To new cardinals:  Jesus walks ahead of his apostles, resolutely towards Jerusalem, knowing what awaits him.  He's patient with them, knowing the Spirit can bridge the distance between his heart and theirs.  The disciples are distracted by their own concerns, like sitting at Jesus' side.  They don't see and understand but think they do.  The reality is what Jesus sees, the sin of the world and the cross.  The innocent suffer, are enslaved or discarded, or die.  He made the Father’s tender love known by healing all oppressed by the evil one.  Journey with Jesus; follow him on this path.  Look at reality; don't let other interests distract you.  Serve like him and with him; face the sin of the world and its effects.  Follow him, eyes fixed on his cross and resurrection.  Ask the Spirit to bridge the gap between our hearts and Christ's, so our lives may be at the service of God and all our brothers and sisters.
Angelus:  Peter and Paul suffered persecution and gave their lives in service to the first Christian communities.  Today's readings remind us that even in the most difficult moments, the Lord remains close.  God holds out his hand, helps us, and frees us from the threats of our enemies.  Our real enemy is sin, but when we're reconciled with God through the Sacrament of Reconciliation, we're liberated from evil and the burden of sin.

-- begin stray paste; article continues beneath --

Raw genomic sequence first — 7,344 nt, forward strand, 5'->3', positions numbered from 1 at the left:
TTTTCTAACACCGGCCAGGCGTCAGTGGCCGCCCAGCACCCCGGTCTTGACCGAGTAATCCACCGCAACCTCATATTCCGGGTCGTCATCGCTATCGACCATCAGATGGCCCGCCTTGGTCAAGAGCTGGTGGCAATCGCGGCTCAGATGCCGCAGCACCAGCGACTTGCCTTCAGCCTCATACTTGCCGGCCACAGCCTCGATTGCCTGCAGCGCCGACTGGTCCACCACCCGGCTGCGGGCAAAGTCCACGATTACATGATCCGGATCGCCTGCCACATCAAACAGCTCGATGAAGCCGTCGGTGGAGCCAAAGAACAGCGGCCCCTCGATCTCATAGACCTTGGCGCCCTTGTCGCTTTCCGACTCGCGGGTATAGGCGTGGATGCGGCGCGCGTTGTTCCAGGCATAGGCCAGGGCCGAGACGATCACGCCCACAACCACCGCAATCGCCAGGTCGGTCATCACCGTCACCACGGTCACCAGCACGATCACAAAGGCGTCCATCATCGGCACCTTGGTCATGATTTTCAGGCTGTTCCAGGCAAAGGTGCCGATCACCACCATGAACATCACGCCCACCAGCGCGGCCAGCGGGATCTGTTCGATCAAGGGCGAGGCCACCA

St. Peter and St. Paul/ El Greco
    • Acts 3:1-10  When the cripple at the Beautiful Gate asked Peter and John for alms, Peter said, “I'll give you what I have:  in the name of Jesus Christ, walk!”  He leaped up, walked, jumped and praised God.  They all recognized him as the beggar and were amazed.
    • Ps 19:2-5  "Their message goes out through all the earth."  The heavens declare God's glory and handiwork.
    • Gal 1:11-20  The Gospel I preached is not of human origin; it came through a revelation of Christ.  I used to persecute the Church, but when God revealed his Son to me, I went to Arabia and returned to Damascus, then went to Jerusalem to confer with Cephas....
    • Jn 21:15-19  Jesus / Simon Peter, after miraculous breakfast:  “Do you love me more than these?” / “You know I love you.” / “Feed my lambs.  Do you love me?” / “You know I do.” / “Tend my sheep.  Do you love me?” / Peter, distressed he asked a third time:  “Lord, you know I love you.” / “Feed my sheep.  When you were younger, you used to go where you wanted; but when you grow old, someone else will lead you where you don't want to go.  Follow me.”  He said this signifying by what kind of death he'd glorify God.
    (Not this Peter and Paul :-)
    • Acts 12:1-11  The Church was praying for Peter, whom King Herod imprisoned.  Angel to Peter:  “Get up, put on your belt, sandals, and cloak, and follow me!”  His chains fell, he dressed, he followed him past the guards, the gate opened, they went, and the angel left.  Peter:  “Now I know the Lord rescued me.”
    • Ps 34:2-9  "The angel of the Lord will rescue those who fear him."  I'll always bless the Lord; let's extol him together.  He delivered me.  Look to him and be radiant.  When the poor one called out, he heard and saved him.  Taste and see how good the Lord is...